Mark Buede was delivering a pizza when he saw something suspicious and called 911. That call led to the rescue of two abused young girls, Lexington police said.
The pizza delivery man and the three officers who investigated the case were among many people honored for their good deeds by the Lexington Police Department Tuesday night. The annual awards banquet was held at the Lexington Convention Center.
Buede, who works a second job delivering pizzas for Papa John’s, said that when he knocked on the door of a Lexington motel that night last November, a man came to the door. “There was a little girl that didn’t have any clothes on” on the bed behind him.
Buede’s adult daughter, Faith Buede, who also works for Papa John’s, had taken the man’s pizza order over the phone. She had just gotten off work and was riding in the car with her father when he delivered the pizza that night.
“I got back to the car, and I said, ‘That didn’t seem right’” Buede said.
He and Faith Buede decided to call 911.
“I didn’t know what was going on,” Buede said. “I just knew it wasn’t right.”
Three Lexington police officers responded to the motel.
“After knocking on the door to the room, they heard a ‘scream’ from a young girl,” the police department said in an account of the event that was printed in the awards program. Inside the room, they found “two young girls hiding behind a bed.”
“This discovery led the officers to begin an in-depth investigation, which included ensuring the safety of the girls. Over the course of a few hours, probable cause was developed indicating that the man had been abusing his daughters,” police said.
The officers worked throughout the night and into the next morning, ultimately charging the father with multiple offenses.
Without Buede’s intervention, those children would have suffered further abuse, police said.
“I’ve got kids,” Buede said. “I’m going to protect kids if I can.”
Buede said he didn’t know the outcome of his phone call until he read about it in the awards program.
“I knew that something happened because they called me a couple of times to ask some questions,” he said, “but I didn’t know exactly what happened.”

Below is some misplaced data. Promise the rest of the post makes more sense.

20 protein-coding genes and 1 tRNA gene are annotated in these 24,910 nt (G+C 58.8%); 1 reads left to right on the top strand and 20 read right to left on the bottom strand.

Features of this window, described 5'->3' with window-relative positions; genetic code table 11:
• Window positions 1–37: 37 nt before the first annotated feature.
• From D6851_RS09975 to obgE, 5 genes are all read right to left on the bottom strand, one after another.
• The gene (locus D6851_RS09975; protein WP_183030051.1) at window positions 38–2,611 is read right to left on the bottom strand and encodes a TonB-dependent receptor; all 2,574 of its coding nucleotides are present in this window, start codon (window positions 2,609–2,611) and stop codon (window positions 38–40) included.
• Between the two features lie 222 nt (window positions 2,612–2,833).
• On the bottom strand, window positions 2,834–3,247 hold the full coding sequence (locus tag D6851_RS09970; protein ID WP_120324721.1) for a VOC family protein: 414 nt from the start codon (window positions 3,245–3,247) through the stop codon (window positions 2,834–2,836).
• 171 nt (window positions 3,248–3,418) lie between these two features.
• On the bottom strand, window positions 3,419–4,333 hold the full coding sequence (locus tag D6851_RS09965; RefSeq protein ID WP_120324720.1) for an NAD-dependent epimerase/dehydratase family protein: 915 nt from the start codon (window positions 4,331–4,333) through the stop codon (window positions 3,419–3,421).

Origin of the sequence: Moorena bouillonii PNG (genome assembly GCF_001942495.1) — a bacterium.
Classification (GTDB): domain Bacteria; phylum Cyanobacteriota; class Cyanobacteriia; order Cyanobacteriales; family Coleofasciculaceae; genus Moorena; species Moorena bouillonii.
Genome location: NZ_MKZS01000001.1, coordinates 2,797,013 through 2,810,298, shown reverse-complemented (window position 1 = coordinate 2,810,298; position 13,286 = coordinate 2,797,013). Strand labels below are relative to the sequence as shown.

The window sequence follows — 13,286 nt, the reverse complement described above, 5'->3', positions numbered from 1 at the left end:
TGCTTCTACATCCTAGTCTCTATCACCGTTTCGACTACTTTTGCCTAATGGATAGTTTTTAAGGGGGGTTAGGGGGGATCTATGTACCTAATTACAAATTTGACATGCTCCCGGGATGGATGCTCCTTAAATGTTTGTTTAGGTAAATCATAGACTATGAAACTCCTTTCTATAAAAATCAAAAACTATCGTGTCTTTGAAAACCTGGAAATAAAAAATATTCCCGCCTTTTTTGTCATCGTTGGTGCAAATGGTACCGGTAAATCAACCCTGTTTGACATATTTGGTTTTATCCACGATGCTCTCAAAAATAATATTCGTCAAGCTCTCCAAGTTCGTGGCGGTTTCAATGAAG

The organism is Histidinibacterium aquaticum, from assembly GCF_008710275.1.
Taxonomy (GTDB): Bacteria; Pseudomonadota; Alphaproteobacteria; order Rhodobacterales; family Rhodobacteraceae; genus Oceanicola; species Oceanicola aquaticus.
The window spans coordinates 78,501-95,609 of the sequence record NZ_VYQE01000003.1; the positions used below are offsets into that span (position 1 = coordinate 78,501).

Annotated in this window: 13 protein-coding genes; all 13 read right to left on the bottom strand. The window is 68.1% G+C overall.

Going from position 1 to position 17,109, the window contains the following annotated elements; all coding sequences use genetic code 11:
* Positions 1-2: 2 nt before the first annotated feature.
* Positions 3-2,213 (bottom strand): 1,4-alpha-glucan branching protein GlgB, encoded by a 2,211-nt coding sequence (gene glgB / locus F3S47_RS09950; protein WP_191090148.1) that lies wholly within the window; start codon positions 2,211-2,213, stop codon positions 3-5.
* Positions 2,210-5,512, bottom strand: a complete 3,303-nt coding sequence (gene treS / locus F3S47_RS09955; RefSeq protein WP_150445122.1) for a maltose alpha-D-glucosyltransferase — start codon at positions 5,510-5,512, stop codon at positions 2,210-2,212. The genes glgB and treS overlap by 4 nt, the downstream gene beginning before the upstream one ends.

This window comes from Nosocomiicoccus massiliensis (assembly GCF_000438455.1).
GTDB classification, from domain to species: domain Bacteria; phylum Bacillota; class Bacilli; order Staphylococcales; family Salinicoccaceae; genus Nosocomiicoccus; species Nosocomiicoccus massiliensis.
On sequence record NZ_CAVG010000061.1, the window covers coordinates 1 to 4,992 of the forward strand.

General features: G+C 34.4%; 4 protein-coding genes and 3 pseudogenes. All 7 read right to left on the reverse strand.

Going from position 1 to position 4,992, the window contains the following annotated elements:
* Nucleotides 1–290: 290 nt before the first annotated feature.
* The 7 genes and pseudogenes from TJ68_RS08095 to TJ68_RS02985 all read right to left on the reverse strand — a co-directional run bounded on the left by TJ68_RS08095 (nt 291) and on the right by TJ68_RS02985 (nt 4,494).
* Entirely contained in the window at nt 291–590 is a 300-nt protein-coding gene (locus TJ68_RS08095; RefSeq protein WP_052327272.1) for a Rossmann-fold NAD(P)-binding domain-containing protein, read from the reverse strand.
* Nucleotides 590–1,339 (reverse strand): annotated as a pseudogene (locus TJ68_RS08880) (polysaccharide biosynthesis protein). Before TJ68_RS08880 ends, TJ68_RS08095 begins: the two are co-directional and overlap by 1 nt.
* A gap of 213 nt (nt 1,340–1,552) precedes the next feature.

Buede received a public service medal for his efforts, and officers William Phillips, Zakary Ridener and Corey Sutton received professional esteem awards for their work on the case.
“It was a difficult night for all three of us,” Phillips said. “It sticks with us to this day.”
The department said the three officers’ teamwork “is a testament to their duty to serve and protect, which has earned the esteem of colleagues and supervisors.”
Others honored by the Lexington police Tuesday ran the gamut from civilians and officers who rendered first aid to call-takers who helped crime victims walk away safely.
Telecommunicator Clara Green was awarded a public service medal for the way she handled a cab driver’s call for help when two young women held a gun to his head in December 2017.
Green said that when she answered the call that night, all she could hear on the other end of the line for a few minutes was movement, so she thought it was probably an accidental “pocket dial.”
“We get hundreds of those,” said Green, who has worked for the police department for 25 years.
But as she was about to hang up and try to call the number back, she said she heard someone on the other end say, “Please don’t shoot me.”
The cab driver then pretended to be talking to his brother. “Through a series of contrived questions and answers,” along with mapping software, Green was able to direct police officers to the taxi, police said. The two suspects were arrested.
Green said the call was “the longest 20 minutes of my life” as she talked to a man in grave danger.
She said that when the vehicle stopped, she could hear the cab driver jump out, leaving his phone behind.
She said she did get to have one last exchange with the grateful man, though. “He came back to the phone and told me, he says, ‘I love you.’”
Green’s response was the natural one: “I love you, too.”
Range Officer Eric Crayner, who provides firearms and tactical training for the police department, was named 2018 Police Officer of the Year because of “his never quit attitude, professionalism, work ethic, and willingness to put others first,” the program stated.
Crayner said he was humbled by the honor, and that being a firearms instructor has been “the most enjoyable part” of his 15 years of service to the police department.
Other awards included: detective Jason Newman, Detective of the Year; officer Gregory Marlin, Uniformed Officer of the Year; Sgt. David Flannery II, Supervisor of the Year; Angela Wallace, Civilian Employee of the Year; officer Christopher Johnson, Field Training Officer of the Year, and Sgt. Donnell Gordon, Customer Service of the Year.